One of the highlights of a visit to Avignon is seeing the magnificent Papal Palace, once home to seven popes. But what were they were doing in Avignon instead of Rome? It’s an interesting tale.
For centuries, popes jockeyed with kings and emperors for worldly power. Things came to a head in the early 14th century when Pope Boniface VIII decided to excommunicate King Philip IV of France (this was not a good idea.) This enraged the king, and before long forces loyal to him attacked the pope, who died soon after. His successor was short-lived and King Philip forced the next papal conclave to elect his personal friend, Bertrand de Got, as Pope Clement V.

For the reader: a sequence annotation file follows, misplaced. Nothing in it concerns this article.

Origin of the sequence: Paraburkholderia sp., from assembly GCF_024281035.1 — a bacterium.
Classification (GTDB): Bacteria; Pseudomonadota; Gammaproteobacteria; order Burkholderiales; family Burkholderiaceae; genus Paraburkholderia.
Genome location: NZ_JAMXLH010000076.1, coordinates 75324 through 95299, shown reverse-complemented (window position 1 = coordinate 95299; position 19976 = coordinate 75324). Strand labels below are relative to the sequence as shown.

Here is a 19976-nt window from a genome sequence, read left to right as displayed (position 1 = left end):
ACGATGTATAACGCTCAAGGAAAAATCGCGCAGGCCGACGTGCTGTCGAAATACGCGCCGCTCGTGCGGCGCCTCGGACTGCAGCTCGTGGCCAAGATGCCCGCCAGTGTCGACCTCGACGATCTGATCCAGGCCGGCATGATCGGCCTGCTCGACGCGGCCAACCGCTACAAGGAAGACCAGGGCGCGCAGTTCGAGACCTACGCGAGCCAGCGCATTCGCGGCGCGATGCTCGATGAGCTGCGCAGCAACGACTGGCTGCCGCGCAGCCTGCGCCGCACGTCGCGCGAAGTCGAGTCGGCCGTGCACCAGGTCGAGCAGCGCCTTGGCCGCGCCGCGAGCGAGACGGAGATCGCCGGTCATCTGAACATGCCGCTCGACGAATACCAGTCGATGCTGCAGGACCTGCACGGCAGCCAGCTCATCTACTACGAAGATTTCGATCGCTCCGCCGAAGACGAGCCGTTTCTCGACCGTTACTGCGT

Pope Clement refused to go to Rome and set up shop in Avignon instead—the city and surrounding territories were then part of the Papal States. Thus began the Avignon Papacy, or as some in Rome snidely call it today, the Babylonian Captivity.
Learn more about this fascinating episode in church history in My French Life!